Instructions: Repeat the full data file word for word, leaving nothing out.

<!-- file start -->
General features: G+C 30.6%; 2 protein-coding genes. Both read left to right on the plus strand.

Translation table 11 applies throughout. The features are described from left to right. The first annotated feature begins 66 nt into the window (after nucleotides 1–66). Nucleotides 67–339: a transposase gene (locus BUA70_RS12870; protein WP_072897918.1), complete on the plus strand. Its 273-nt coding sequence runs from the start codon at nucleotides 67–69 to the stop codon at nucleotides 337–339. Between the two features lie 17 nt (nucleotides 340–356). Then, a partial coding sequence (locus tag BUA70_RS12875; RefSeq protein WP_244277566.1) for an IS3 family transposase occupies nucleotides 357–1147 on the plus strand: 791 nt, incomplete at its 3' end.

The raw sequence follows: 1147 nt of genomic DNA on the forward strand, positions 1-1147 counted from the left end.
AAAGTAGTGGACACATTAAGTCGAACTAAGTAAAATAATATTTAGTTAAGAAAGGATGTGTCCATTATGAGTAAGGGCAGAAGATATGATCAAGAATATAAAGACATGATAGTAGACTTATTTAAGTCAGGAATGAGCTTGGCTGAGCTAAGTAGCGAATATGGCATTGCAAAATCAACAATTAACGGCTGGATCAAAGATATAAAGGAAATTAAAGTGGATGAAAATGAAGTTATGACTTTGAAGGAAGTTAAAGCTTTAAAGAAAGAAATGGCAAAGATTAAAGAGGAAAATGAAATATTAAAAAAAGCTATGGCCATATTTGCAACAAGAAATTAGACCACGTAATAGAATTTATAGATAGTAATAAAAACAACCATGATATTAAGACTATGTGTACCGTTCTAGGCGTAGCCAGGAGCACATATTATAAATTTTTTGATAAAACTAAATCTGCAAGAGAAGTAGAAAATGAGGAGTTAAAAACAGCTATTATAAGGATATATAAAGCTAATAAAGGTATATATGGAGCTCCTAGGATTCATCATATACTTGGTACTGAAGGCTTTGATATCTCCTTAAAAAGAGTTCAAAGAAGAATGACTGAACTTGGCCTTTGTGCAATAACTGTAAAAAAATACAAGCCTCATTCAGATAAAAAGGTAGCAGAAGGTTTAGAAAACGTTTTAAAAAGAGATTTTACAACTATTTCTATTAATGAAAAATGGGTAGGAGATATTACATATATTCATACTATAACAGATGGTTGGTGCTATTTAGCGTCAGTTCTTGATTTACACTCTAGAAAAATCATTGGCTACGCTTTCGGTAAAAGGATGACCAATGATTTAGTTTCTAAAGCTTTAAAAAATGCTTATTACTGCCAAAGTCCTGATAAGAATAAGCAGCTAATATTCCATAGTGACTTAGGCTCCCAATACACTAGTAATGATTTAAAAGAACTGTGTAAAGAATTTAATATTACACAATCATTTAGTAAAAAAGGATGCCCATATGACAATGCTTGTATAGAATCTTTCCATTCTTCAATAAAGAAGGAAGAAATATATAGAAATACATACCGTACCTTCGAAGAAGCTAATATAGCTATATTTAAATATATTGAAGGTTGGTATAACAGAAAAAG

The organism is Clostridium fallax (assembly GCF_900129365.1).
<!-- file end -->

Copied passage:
General features: G+C 30.6%; 2 protein-coding genes. Both read left to right on the plus strand.

Translation table 11 applies throughout. The features are described from left to right. The first annotated feature begins 66 nt into the window (after nucleotides 1–66). Nucleotides 67–339: a transposase gene (locus BUA70_RS12870; protein WP_072897918.1), complete on the plus strand. Its 273-nt coding sequence runs from the start codon at nucleotides 67–69 to the stop codon at nucleotides 337–339. Between the two features lie 17 nt (nucleotides 340–356). Then, a partial coding sequence (locus tag BUA70_RS12875; RefSeq protein WP_244277566.1) for an IS3 family transposase occupies nucleotides 357–1147 on the plus strand: 791 nt, incomplete at its 3' end.

The raw sequence follows: 1147 nt of genomic DNA on the forward strand, positions 1-1147 counted from the left end.
AAAGTAGTGGACACATTAAGTCGAACTAAGTAAAATAATATTTAGTTAAGAAAGGATGTGTCCATTATGAGTAAGGGCAGAAGATATGATCAAGAATATAAAGACATGATAGTAGACTTATTTAAGTCAGGAATGAGCTTGGCTGAGCTAAGTAGCGAATATGGCATTGCAAAATCAACAATTAACGGCTGGATCAAAGATATAAAGGAAATTAAAGTGGATGAAAATGAAGTTATGACTTTGAAGGAAGTTAAAGCTTTAAAGAAAGAAATGGCAAAGATTAAAGAGGAAAATGAAATATTAAAAAAAGCTATGGCCATATTTGCAACAAGAAATTAGACCACGTAATAGAATTTATAGATAGTAATAAAAACAACCATGATATTAAGACTATGTGTACCGTTCTAGGCGTAGCCAGGAGCACATATTATAAATTTTTTGATAAAACTAAATCTGCAAGAGAAGTAGAAAATGAGGAGTTAAAAACAGCTATTATAAGGATATATAAAGCTAATAAAGGTATATATGGAGCTCCTAGGATTCATCATATACTTGGTACTGAAGGCTTTGATATCTCCTTAAAAAGAGTTCAAAGAAGAATGACTGAACTTGGCCTTTGTGCAATAACTGTAAAAAAATACAAGCCTCATTCAGATAAAAAGGTAGCAGAAGGTTTAGAAAACGTTTTAAAAAGAGATTTTACAACTATTTCTATTAATGAAAAATGGGTAGGAGATATTACATATATTCATACTATAACAGATGGTTGGTGCTATTTAGCGTCAGTTCTTGATTTACACTCTAGAAAAATCATTGGCTACGCTTTCGGTAAAAGGATGACCAATGATTTAGTTTCTAAAGCTTTAAAAAATGCTTATTACTGCCAAAGTCCTGATAAGAATAAGCAGCTAATATTCCATAGTGACTTAGGCTCCCAATACACTAGTAATGATTTAAAAGAACTGTGTAAAGAATTTAATATTACACAATCATTTAGTAAAAAAGGATGCCCATATGACAATGCTTGTATAGAATCTTTCCATTCTTCAATAAAGAAGGAAGAAATATATAGAAATACATACCGTACCTTCGAAGAAGCTAATATAGCTATATTTAAATATATTGAAGGTTGGTATAACAGAAAAAG

The organism is Clostridium fallax (assembly GCF_900129365.1).